The last thing that President Isaac Herzog wanted when he entered office was to be the subject of controversy.
To him, the presidency is a unifying role, a sentiment he expressed in his inauguration speech in the Knesset, and which he has repeated since.
Given that Abraham is the patriarch of both the Jewish and the Muslim people, Herzog might have thought that lighting the first Hanukkah candle in the Cave of the Patriarchs where Abraham, Sarah, Isaac and Jacob are buried would be a symbolic act of unity.
What he apparently overlooked in his desire to be the president of all the citizens of Israel is that the cave is in Hebron, which in some political circles is regarded as disputed or occupied territory.
Meretz MK Michal Rozin tweeted that Herzog’s decision to light the first Hanukkah candle in the Cave of the Patriarchs was a mistake.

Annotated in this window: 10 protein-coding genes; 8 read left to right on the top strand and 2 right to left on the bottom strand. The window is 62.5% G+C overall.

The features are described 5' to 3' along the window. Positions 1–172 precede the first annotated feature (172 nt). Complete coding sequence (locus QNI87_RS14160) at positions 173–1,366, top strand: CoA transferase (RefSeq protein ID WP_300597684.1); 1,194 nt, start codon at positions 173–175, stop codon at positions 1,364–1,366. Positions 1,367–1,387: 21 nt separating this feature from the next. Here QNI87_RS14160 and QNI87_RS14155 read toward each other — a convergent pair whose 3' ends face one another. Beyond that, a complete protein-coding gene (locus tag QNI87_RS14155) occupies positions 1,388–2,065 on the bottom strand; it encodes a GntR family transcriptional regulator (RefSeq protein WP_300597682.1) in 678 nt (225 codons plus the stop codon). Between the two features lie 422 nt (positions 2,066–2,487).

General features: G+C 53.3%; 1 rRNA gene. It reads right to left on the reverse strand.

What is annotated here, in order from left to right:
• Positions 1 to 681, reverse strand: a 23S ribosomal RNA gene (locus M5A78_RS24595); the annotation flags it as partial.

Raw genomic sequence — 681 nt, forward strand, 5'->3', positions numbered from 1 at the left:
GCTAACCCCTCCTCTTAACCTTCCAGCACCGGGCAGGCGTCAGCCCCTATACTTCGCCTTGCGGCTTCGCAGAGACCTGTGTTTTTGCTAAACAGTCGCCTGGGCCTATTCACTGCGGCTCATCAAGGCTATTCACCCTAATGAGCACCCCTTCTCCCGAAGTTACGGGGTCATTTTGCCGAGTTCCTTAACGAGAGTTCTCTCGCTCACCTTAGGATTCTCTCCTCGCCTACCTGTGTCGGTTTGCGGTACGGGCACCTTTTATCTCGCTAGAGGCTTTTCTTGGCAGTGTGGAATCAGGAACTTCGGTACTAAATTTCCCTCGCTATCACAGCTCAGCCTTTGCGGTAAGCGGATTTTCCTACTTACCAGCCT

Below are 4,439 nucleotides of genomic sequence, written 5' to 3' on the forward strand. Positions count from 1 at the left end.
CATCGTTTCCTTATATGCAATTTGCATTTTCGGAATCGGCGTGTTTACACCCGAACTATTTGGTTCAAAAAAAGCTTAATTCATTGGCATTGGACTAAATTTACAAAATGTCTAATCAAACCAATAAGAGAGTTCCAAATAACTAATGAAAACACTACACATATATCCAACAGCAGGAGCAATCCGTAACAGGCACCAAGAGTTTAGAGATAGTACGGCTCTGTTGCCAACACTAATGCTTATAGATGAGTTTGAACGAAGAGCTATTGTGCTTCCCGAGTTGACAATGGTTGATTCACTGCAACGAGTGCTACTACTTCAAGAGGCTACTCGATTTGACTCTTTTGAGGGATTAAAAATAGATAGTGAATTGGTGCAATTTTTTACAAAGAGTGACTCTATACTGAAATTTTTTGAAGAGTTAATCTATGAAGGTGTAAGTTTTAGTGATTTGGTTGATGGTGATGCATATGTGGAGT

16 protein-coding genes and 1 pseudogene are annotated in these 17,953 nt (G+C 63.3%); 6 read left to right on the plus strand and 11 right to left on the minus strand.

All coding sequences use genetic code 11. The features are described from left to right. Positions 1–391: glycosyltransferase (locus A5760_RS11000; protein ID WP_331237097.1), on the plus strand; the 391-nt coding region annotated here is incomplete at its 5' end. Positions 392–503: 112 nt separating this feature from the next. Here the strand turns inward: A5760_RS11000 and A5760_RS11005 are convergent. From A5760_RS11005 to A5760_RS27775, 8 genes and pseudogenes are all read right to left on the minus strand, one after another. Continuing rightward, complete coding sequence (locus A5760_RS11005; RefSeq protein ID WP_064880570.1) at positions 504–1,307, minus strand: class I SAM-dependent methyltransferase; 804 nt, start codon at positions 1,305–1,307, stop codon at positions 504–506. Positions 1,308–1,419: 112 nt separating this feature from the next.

“The President should be a unifying personality,” she wrote. “[Israeli] rule in Hebron and in the occupied territories in particular, is mired in the sharpest political controversy. Settlements in Hebron around the cave are the most infuriating. It’s very sad that the president gives priority to this.”
החלטת הנשיא להדליק נר ראשון של חנוכה במערת המכפלה שגויה. נשיא צריך להיות דמות מאחדת. השליטה בחברון בכלל ובשטחים הכבושים בפרט שנוייה במחלוקת פוליטית חריפה ביותר. מבין כל ההתנחלויות, ההתנחלות בחברון סביב מערת המכפלה היא המקוממת ביותר.עצוב שהנשיא מעמיד אותה על ראש שמחתו.
— מיכל רוזין (@Michal_Rozin) November 24, 2021
The overwhelming majority of replies to Rozin were totally opposed to her views and hit back at her by attacking the Left and stating that former prime minister Benjamin Netanyahu was correct when he said that the Left had forgotten what it means to be Jewish, and that the cave is not a matter of Left or Right politically, but is a holy place decreed as such by God.
A secular person who believes there should be a Palestinian state, nonetheless disagreed with Rozin with regard to the cave.